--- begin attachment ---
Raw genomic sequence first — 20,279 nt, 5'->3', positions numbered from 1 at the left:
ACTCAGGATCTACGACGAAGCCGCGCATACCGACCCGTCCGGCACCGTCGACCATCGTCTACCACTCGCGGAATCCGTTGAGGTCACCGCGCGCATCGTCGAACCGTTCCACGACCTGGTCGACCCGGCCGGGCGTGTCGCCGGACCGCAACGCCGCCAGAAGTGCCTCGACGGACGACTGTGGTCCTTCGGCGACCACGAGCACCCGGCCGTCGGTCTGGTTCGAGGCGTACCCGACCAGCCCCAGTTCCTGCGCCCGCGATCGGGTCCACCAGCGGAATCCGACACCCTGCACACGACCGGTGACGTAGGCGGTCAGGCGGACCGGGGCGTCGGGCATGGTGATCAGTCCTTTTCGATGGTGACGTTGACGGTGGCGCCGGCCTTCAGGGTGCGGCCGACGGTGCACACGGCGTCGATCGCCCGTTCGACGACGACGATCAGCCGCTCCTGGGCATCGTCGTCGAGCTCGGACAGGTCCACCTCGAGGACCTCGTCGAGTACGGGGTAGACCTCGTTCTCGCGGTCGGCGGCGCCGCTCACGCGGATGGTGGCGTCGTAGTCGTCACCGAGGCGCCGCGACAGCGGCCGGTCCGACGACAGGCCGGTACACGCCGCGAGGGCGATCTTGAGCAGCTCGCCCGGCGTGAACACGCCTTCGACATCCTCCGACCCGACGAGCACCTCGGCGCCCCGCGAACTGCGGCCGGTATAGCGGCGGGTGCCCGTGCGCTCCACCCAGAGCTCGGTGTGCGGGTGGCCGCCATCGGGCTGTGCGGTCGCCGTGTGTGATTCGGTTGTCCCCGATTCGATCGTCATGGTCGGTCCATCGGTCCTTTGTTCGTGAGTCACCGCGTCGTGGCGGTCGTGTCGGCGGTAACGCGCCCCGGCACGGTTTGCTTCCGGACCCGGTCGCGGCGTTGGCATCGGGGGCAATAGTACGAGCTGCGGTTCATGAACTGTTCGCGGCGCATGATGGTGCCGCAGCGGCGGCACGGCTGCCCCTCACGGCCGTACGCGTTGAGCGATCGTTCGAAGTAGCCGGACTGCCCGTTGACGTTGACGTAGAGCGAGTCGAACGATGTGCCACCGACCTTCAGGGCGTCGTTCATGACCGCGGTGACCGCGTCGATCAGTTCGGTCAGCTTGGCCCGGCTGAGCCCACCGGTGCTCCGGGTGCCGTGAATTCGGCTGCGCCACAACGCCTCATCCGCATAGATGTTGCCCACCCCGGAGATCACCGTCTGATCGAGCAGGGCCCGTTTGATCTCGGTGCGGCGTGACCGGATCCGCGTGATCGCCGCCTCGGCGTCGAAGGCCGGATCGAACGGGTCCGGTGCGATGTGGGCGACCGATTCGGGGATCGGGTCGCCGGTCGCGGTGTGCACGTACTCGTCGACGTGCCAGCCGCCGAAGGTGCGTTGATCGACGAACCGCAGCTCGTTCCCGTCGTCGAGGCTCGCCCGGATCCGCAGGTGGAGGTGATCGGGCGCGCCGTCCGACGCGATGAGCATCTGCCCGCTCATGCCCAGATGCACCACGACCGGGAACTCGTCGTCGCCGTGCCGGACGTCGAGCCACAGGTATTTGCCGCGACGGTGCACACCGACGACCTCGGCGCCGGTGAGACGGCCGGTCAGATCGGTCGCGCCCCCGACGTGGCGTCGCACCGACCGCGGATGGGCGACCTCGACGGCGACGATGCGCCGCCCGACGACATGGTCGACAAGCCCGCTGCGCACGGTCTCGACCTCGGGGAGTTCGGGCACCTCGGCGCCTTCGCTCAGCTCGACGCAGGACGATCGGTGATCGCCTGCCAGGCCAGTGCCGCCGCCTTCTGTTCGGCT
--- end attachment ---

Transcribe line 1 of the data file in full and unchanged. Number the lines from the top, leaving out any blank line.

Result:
Raw genomic sequence first — 20,279 nt, 5'->3', positions numbered from 1 at the left: